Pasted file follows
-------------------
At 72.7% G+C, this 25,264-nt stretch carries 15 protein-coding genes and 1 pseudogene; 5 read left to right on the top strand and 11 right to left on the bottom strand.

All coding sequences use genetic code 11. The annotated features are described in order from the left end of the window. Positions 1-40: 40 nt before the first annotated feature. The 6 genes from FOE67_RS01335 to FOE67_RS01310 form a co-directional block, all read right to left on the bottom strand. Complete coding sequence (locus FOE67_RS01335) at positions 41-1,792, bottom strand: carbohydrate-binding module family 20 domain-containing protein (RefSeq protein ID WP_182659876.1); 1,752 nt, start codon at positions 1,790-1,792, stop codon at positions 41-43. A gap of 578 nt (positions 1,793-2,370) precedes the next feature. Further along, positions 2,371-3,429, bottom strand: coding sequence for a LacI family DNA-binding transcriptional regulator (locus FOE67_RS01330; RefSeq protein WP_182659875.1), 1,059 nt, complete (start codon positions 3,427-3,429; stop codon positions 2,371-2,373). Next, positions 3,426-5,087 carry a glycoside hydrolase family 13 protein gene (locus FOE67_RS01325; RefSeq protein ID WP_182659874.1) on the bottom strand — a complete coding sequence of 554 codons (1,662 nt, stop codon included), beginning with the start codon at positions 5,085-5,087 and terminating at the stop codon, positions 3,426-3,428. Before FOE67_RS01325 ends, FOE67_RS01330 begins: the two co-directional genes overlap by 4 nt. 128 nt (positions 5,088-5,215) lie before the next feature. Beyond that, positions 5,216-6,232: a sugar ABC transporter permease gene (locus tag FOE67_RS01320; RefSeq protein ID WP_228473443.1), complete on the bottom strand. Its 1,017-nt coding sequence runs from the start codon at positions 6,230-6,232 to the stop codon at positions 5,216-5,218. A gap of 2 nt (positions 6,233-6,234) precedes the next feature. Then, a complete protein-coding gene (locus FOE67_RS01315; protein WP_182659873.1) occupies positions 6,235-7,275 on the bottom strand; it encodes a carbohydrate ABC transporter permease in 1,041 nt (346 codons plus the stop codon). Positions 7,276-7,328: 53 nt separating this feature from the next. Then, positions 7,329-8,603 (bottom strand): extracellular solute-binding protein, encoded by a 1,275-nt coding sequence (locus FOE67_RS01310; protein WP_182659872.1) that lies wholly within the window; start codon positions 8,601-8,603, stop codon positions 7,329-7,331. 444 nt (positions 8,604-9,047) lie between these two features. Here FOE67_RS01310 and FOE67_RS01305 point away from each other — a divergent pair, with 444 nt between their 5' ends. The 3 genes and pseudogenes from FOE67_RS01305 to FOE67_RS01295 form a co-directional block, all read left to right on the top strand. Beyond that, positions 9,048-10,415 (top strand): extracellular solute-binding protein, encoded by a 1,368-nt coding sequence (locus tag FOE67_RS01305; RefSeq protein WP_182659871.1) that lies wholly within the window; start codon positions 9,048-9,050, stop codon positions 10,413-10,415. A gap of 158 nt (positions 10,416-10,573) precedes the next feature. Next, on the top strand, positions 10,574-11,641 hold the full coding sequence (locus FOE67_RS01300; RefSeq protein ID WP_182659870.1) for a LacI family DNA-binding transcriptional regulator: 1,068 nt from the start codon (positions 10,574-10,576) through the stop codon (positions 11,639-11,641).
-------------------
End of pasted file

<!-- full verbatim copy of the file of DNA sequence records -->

At 72.7% G+C, this 25,264-nt stretch carries 15 protein-coding genes and 1 pseudogene; 5 read left to right on the top strand and 11 right to left on the bottom strand.

All coding sequences use genetic code 11. The annotated features are described in order from the left end of the window. Positions 1-40: 40 nt before the first annotated feature. The 6 genes from FOE67_RS01335 to FOE67_RS01310 form a co-directional block, all read right to left on the bottom strand. Complete coding sequence (locus FOE67_RS01335) at positions 41-1,792, bottom strand: carbohydrate-binding module family 20 domain-containing protein (RefSeq protein ID WP_182659876.1); 1,752 nt, start codon at positions 1,790-1,792, stop codon at positions 41-43. A gap of 578 nt (positions 1,793-2,370) precedes the next feature. Further along, positions 2,371-3,429, bottom strand: coding sequence for a LacI family DNA-binding transcriptional regulator (locus FOE67_RS01330; RefSeq protein WP_182659875.1), 1,059 nt, complete (start codon positions 3,427-3,429; stop codon positions 2,371-2,373). Next, positions 3,426-5,087 carry a glycoside hydrolase family 13 protein gene (locus FOE67_RS01325; RefSeq protein ID WP_182659874.1) on the bottom strand — a complete coding sequence of 554 codons (1,662 nt, stop codon included), beginning with the start codon at positions 5,085-5,087 and terminating at the stop codon, positions 3,426-3,428. Before FOE67_RS01325 ends, FOE67_RS01330 begins: the two co-directional genes overlap by 4 nt. 128 nt (positions 5,088-5,215) lie before the next feature. Beyond that, positions 5,216-6,232: a sugar ABC transporter permease gene (locus tag FOE67_RS01320; RefSeq protein ID WP_228473443.1), complete on the bottom strand. Its 1,017-nt coding sequence runs from the start codon at positions 6,230-6,232 to the stop codon at positions 5,216-5,218. A gap of 2 nt (positions 6,233-6,234) precedes the next feature. Then, a complete protein-coding gene (locus FOE67_RS01315; protein WP_182659873.1) occupies positions 6,235-7,275 on the bottom strand; it encodes a carbohydrate ABC transporter permease in 1,041 nt (346 codons plus the stop codon). Positions 7,276-7,328: 53 nt separating this feature from the next. Then, positions 7,329-8,603 (bottom strand): extracellular solute-binding protein, encoded by a 1,275-nt coding sequence (locus FOE67_RS01310; protein WP_182659872.1) that lies wholly within the window; start codon positions 8,601-8,603, stop codon positions 7,329-7,331. 444 nt (positions 8,604-9,047) lie between these two features. Here FOE67_RS01310 and FOE67_RS01305 point away from each other — a divergent pair, with 444 nt between their 5' ends. The 3 genes and pseudogenes from FOE67_RS01305 to FOE67_RS01295 form a co-directional block, all read left to right on the top strand. Beyond that, positions 9,048-10,415 (top strand): extracellular solute-binding protein, encoded by a 1,368-nt coding sequence (locus tag FOE67_RS01305; RefSeq protein WP_182659871.1) that lies wholly within the window; start codon positions 9,048-9,050, stop codon positions 10,413-10,415. A gap of 158 nt (positions 10,416-10,573) precedes the next feature. Next, on the top strand, positions 10,574-11,641 hold the full coding sequence (locus FOE67_RS01300; RefSeq protein ID WP_182659870.1) for a LacI family DNA-binding transcriptional regulator: 1,068 nt from the start codon (positions 10,574-10,576) through the stop codon (positions 11,639-11,641).